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The Midwestern Native Garden by Charlotte Adelman and Bernard L. Schwartz

By Jane Durrell · May 22nd, 2012 · Lit
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Although gardeners have always been drawn to the exotic, the authors of this book encourage exactly the opposite approach and eye non-native plants as encroachers. As gardeners themselves, this husband and wife team has transformed their own grounds from a traditional mixture of naturalized and native plants to one that harbors only natives to the benefit of birds, butterflies, bees and other life. “Non-native invasive plants damage the environment,” writes Adelman in her introduction. “It is up to us to learn how many non-native plants that began life in North America as popular ornamentals became today’s most invasive plants.” 

It’s a surprise to learn that hollyhocks, those slightly awkward but endearing summertime favorites, are on the list of undesirable aliens even though their North American establishment goes back to the 17th century.

Colonists brought along flowers from home.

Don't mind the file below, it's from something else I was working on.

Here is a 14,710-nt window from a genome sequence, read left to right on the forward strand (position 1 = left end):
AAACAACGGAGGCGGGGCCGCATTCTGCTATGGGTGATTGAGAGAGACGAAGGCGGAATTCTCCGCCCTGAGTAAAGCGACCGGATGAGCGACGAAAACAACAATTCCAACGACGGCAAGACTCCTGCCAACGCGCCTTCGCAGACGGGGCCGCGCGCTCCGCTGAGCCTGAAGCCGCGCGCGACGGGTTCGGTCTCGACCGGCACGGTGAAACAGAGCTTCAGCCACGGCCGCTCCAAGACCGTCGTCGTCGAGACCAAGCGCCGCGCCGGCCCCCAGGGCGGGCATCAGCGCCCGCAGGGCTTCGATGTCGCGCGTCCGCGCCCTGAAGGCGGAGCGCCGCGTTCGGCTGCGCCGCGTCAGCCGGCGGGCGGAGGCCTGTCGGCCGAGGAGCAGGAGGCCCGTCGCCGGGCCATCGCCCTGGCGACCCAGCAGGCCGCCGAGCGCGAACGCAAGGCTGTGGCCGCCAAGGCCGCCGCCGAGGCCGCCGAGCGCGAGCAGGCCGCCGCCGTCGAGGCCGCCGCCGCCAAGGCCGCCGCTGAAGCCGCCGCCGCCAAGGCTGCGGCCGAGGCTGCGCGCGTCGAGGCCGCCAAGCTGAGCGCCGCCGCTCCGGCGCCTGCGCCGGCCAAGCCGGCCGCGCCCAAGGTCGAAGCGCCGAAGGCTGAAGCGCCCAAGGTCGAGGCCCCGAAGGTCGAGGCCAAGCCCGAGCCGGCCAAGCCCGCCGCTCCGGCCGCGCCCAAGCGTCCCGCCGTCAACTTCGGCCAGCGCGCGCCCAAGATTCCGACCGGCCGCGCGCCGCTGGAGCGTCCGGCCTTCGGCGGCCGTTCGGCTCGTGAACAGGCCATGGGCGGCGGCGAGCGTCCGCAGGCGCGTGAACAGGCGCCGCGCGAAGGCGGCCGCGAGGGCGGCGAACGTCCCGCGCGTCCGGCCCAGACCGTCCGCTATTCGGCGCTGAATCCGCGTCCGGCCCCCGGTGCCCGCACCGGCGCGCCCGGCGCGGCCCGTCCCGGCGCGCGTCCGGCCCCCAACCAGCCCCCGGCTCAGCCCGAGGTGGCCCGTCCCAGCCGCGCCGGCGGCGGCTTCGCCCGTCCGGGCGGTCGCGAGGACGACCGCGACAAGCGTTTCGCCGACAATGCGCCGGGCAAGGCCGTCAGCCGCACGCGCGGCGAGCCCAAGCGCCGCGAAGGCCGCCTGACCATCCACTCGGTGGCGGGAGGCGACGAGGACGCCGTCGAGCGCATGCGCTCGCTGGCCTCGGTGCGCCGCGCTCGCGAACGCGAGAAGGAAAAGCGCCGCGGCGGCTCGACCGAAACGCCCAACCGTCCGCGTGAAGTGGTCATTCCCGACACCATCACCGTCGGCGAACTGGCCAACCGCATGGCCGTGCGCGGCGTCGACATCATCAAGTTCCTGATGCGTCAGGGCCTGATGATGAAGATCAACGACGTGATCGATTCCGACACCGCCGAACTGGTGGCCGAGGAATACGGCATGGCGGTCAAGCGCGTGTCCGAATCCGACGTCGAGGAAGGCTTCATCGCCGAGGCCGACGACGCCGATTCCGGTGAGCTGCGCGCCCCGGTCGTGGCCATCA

The authors are keenly aware of interdependence within the ecological system and point to the diminishing population of monarch butterflies from “dwindling habitat and herbicides that kill the butterflies and the milkweed upon which larvae must feed and upon which the adults depend for food.” According to their sources, most butterflies and other insects are unable to digest non-native plants.

The book is well organized, laying out its premise in a preface and an introduction, followed by chapters for each of the four seasons. There are individual entries for non-native plants the authors consider interlopers and suggestions of various native plants that could be used in their stead.

Their premise, native plants are better than non-native and why, is made repeatedly, probably because the book is expected to be used for reference rather than as a straight-through read. Its illustrations, though, prompt leafing through the book just to enjoy them. They include photographs, paintings, drawings, all well chosen and well reproduced. Grade: B

 
 
 
 

 

 
 
 
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